Kirk, With all due respect, the "books" I'm imploring everybody to read, Bagley's "Spy Wars" and his 35-page follow-up PDF "Ghosts of the Spy Wars," do not speculate or theorize about the JFK assassination. They simply show, in great (and sometimes necessarily convoluted) detail how we've been penetrated many times over the years by incredibly sophisticated and long-term Soviet and Russian counterintelligence operations, and that at the time of Bagley's writing (2014 for the PDF, iirc) there was still at least one highly-placed "mole" in U.S. Intel. The book in particular proves that Yuri Nosenko was a false defector, sent here to discredit Golitsyn's early leads, *AND*, apparently, to nullify any U.S. suspicion that KGB might have had something to do with the assassination. Problem is, Nosenko was so "over the top" in his denials of possible JFK assassination involvement as to cast said denials in a rather strange light. Question: Why are so many JFK Assassination Debate forum members so staunchly pro-Nosenko (and, concomitantly, so staunchly anti pre-1964-or-so Golitsyn)? Because to believe that Nosenko was a true defector is to "confirm" that that evil, evil, torturing James Angleton was a very sick man at best and an evil, evil JKF Assassination Mastermind/Traitor at worst? And that to disbelieve in Nosenko is tantamount to admitting NOT ONLY that James Jesus Angleton and Tennent H. Bagley, working in two independent-from-each-other CIA counterintelligence divisions or departments, might actually have been "on to something" regarding the extent of KGB - GRU penetrations and recruitments (and how darned good the Ruskies were at interweaving "active measures counterintelligence" ops with "strategic deception" ops (since 1958)), but also somehow tantamount to conceding that the Ruskies MUST have killed JFK through their evil, evil agent, Lee Harvey Oswald? (lol) Question: Why do so many Forum readers refuse to read "Spy Wars" and "Ghosts of the Spy Wars"? It think I know the answer: Because they fear that the book and/or the PDF would upset their worldview "applecart," and they just don't want to find out how wrong and misguided Hart, McCoy, Helms, Colby, Turner, Solie, Cramm, et al., *might* have been in their analyzing and interpreting and selectively choosing and spinning "the facts" in coming to their "incubus"-killing conclusion that (hooray!) ... Yuri Nosenko WAS a true defector, after all! (sigh) -- Tommy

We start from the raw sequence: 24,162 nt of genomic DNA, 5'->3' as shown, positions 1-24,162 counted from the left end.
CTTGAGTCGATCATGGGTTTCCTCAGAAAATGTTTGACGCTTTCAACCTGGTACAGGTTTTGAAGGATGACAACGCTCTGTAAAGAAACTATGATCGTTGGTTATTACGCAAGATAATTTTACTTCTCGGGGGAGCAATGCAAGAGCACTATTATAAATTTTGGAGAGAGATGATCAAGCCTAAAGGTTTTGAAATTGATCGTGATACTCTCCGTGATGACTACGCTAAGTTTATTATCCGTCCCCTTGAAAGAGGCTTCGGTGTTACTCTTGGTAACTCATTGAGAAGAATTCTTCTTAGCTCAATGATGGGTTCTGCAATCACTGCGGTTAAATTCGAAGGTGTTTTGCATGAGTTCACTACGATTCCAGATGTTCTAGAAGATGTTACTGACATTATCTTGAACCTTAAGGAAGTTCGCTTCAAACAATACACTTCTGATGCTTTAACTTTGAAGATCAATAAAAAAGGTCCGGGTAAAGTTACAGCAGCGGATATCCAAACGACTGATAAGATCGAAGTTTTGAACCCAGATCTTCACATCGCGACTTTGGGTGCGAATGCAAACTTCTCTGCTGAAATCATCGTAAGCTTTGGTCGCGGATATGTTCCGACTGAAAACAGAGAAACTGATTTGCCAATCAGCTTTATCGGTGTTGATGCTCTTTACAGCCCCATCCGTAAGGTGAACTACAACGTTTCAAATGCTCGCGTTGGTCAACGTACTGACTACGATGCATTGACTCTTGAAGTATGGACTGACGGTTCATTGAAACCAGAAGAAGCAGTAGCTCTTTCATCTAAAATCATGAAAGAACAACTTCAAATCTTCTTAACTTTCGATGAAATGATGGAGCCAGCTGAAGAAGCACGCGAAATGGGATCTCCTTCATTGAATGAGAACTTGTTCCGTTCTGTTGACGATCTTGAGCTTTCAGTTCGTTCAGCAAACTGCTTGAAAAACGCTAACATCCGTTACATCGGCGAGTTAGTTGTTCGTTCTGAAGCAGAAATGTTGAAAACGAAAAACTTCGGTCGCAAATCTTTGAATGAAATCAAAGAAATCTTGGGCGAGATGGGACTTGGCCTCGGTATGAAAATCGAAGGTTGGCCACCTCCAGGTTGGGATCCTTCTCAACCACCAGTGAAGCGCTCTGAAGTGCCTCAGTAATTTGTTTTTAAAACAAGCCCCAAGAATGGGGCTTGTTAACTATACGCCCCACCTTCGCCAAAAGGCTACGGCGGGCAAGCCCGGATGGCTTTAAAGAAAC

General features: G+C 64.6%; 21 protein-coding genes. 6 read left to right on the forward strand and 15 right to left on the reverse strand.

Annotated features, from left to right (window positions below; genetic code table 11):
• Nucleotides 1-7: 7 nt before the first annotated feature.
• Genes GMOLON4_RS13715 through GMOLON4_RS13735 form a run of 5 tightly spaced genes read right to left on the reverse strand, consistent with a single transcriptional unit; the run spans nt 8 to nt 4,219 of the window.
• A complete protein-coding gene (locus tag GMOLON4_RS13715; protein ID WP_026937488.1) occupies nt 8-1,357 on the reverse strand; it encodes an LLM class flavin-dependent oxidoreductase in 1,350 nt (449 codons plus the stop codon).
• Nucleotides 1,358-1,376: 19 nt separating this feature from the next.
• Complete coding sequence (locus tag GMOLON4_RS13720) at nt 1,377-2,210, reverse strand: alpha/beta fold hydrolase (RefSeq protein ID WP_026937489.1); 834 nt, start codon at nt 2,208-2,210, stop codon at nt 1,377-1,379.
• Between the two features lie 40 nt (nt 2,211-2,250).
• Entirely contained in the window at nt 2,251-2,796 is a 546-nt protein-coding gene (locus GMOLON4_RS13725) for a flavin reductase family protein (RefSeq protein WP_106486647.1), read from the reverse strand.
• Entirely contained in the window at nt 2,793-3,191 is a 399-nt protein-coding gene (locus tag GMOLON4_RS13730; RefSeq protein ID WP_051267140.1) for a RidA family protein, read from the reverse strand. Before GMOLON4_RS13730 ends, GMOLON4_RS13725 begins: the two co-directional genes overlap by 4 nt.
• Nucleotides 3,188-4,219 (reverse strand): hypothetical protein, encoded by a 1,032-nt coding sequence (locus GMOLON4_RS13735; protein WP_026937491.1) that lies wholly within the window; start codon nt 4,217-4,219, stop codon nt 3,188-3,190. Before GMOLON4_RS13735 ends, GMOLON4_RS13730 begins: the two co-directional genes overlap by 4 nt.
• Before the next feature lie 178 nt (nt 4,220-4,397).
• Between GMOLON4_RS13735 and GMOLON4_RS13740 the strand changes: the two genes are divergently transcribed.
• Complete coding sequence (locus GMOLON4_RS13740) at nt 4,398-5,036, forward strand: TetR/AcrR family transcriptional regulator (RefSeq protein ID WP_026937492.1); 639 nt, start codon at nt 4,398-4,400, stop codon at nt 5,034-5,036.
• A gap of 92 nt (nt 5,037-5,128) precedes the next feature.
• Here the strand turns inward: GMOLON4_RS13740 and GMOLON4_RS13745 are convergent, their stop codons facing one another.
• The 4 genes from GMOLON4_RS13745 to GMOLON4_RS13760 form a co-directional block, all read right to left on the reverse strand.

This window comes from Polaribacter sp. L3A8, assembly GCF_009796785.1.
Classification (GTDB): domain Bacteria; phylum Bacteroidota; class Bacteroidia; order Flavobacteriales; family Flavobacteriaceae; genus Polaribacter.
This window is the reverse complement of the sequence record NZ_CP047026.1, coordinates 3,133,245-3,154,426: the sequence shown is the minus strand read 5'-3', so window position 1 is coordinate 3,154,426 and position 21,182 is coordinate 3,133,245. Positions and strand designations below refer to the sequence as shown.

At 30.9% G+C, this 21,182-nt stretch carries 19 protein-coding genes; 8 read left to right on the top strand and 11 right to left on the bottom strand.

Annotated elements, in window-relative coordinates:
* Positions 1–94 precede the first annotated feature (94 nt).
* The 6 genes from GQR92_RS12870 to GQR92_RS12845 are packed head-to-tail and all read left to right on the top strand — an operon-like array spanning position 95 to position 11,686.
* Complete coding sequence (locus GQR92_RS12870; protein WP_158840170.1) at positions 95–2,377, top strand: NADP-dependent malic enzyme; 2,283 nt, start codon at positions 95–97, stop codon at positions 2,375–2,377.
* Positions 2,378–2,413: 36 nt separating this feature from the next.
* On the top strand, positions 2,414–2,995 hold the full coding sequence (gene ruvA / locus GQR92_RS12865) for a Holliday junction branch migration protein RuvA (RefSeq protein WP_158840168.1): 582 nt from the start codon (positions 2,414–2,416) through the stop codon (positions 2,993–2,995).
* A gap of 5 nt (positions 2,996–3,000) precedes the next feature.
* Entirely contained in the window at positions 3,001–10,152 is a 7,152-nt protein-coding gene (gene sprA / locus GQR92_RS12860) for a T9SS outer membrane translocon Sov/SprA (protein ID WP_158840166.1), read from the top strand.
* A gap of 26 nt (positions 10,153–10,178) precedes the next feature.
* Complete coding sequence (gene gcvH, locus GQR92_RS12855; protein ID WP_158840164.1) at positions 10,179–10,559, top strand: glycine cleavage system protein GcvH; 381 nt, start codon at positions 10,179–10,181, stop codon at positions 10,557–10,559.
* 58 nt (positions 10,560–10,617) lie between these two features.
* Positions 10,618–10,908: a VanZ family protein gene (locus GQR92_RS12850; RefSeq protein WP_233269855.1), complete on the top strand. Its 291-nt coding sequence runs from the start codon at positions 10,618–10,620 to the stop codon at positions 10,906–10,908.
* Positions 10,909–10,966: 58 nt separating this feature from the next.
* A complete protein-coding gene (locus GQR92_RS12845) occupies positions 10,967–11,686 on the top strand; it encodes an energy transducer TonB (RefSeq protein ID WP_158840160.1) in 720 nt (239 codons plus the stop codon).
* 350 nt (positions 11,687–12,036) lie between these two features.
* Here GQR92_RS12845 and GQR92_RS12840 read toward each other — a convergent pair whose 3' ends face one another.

14. Operation Tumbleweed?

    Larry, IF it is true that FBI's "Fedora"(Aleksey Kulak) was a fake double-agent (he did vouch for Nosenko's being a true defector after all -- lol ), can you think of any reason for him to claim that OLEG BRYKIN at the UN, known to be in contact with Guenter Schulz and Kostikov, was Department 13? The reason I ask is that it appears that the ONLY reason CIA suspected that Kostikov was Department 13 was because of his associating with Brykin and Schulz. -- Tommy
  15. The KGB and the JFK case

    edited and bumped